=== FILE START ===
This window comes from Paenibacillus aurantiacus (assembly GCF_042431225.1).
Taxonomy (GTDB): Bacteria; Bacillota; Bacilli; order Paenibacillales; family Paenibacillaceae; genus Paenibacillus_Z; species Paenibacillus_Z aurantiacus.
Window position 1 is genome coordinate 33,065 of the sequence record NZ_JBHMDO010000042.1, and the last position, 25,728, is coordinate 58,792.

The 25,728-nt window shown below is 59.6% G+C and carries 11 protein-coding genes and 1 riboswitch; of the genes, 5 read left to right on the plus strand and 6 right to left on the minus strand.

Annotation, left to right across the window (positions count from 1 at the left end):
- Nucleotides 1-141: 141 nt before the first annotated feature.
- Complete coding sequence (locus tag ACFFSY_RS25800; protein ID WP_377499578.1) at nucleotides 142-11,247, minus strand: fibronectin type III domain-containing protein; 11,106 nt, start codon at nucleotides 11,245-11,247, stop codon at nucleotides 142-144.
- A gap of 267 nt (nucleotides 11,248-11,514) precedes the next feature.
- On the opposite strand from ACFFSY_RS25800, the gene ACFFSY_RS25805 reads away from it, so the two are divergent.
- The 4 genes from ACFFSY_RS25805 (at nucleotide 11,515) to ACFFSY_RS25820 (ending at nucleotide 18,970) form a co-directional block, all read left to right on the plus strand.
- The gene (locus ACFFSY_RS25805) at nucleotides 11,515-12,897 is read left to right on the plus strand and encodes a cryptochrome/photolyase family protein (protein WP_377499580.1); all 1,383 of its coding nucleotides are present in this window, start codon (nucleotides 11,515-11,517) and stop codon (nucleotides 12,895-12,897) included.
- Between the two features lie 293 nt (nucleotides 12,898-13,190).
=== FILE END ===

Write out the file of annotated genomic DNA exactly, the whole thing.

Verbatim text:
This window comes from Paenibacillus aurantiacus (assembly GCF_042431225.1).
Taxonomy (GTDB): Bacteria; Bacillota; Bacilli; order Paenibacillales; family Paenibacillaceae; genus Paenibacillus_Z; species Paenibacillus_Z aurantiacus.
Window position 1 is genome coordinate 33,065 of the sequence record NZ_JBHMDO010000042.1, and the last position, 25,728, is coordinate 58,792.

The 25,728-nt window shown below is 59.6% G+C and carries 11 protein-coding genes and 1 riboswitch; of the genes, 5 read left to right on the plus strand and 6 right to left on the minus strand.

Annotation, left to right across the window (positions count from 1 at the left end):
- Nucleotides 1-141: 141 nt before the first annotated feature.
- Complete coding sequence (locus tag ACFFSY_RS25800; protein ID WP_377499578.1) at nucleotides 142-11,247, minus strand: fibronectin type III domain-containing protein; 11,106 nt, start codon at nucleotides 11,245-11,247, stop codon at nucleotides 142-144.
- A gap of 267 nt (nucleotides 11,248-11,514) precedes the next feature.
- On the opposite strand from ACFFSY_RS25800, the gene ACFFSY_RS25805 reads away from it, so the two are divergent.
- The 4 genes from ACFFSY_RS25805 (at nucleotide 11,515) to ACFFSY_RS25820 (ending at nucleotide 18,970) form a co-directional block, all read left to right on the plus strand.
- The gene (locus ACFFSY_RS25805) at nucleotides 11,515-12,897 is read left to right on the plus strand and encodes a cryptochrome/photolyase family protein (protein WP_377499580.1); all 1,383 of its coding nucleotides are present in this window, start codon (nucleotides 11,515-11,517) and stop codon (nucleotides 12,895-12,897) included.
- Between the two features lie 293 nt (nucleotides 12,898-13,190).